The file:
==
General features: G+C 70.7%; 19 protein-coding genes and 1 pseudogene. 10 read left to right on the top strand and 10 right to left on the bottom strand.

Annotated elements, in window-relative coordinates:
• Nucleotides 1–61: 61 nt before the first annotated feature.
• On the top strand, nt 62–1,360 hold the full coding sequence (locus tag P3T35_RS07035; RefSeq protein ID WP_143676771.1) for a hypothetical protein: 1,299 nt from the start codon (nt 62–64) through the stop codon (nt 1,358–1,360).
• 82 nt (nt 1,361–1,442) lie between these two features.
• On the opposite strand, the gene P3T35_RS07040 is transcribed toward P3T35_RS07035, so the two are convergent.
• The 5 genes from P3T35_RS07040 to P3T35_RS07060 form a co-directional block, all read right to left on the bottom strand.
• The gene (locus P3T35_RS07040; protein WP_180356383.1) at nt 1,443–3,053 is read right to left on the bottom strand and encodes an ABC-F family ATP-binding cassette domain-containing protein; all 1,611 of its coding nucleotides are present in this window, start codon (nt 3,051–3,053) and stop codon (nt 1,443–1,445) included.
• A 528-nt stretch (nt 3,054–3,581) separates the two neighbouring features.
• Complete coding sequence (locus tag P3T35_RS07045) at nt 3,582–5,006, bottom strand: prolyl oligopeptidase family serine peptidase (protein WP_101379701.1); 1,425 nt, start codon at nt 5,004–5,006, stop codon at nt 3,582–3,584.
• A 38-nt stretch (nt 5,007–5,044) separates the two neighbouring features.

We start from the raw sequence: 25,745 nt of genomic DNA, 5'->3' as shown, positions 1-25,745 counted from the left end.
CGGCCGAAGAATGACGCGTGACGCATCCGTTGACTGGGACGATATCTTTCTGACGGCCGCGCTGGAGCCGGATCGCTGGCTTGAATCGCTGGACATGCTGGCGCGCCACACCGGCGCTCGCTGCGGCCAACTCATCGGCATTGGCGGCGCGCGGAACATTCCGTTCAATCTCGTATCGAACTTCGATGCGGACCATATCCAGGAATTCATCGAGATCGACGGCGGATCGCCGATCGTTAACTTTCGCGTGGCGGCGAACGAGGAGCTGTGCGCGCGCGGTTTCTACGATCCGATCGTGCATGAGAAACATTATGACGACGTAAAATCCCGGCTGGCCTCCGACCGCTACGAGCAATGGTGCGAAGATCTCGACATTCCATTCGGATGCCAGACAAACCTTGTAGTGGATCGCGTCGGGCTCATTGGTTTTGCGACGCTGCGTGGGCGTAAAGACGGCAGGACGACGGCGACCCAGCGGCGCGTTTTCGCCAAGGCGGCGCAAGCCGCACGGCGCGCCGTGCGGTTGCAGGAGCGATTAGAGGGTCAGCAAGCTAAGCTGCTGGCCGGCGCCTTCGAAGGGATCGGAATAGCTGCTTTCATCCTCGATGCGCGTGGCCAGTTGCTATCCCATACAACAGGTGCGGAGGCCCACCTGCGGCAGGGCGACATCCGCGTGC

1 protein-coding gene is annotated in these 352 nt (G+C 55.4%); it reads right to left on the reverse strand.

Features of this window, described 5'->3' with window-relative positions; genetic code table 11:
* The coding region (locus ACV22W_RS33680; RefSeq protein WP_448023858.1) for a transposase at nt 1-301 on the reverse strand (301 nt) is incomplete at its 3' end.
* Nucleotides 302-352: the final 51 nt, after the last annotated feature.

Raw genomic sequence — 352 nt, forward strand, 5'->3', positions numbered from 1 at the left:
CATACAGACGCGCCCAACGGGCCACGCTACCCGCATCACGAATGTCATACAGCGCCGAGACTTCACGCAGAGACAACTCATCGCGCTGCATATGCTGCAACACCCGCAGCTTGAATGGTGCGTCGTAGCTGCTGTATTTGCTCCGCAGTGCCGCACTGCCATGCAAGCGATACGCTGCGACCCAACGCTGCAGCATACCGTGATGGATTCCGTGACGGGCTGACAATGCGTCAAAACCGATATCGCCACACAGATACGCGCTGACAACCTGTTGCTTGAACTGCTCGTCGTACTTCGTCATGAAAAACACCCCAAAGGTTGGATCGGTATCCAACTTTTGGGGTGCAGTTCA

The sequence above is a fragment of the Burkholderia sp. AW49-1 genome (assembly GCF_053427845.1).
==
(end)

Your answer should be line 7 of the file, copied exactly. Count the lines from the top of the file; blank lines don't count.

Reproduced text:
• The 5 genes from P3T35_RS07040 to P3T35_RS07060 form a co-directional block, all read right to left on the bottom strand.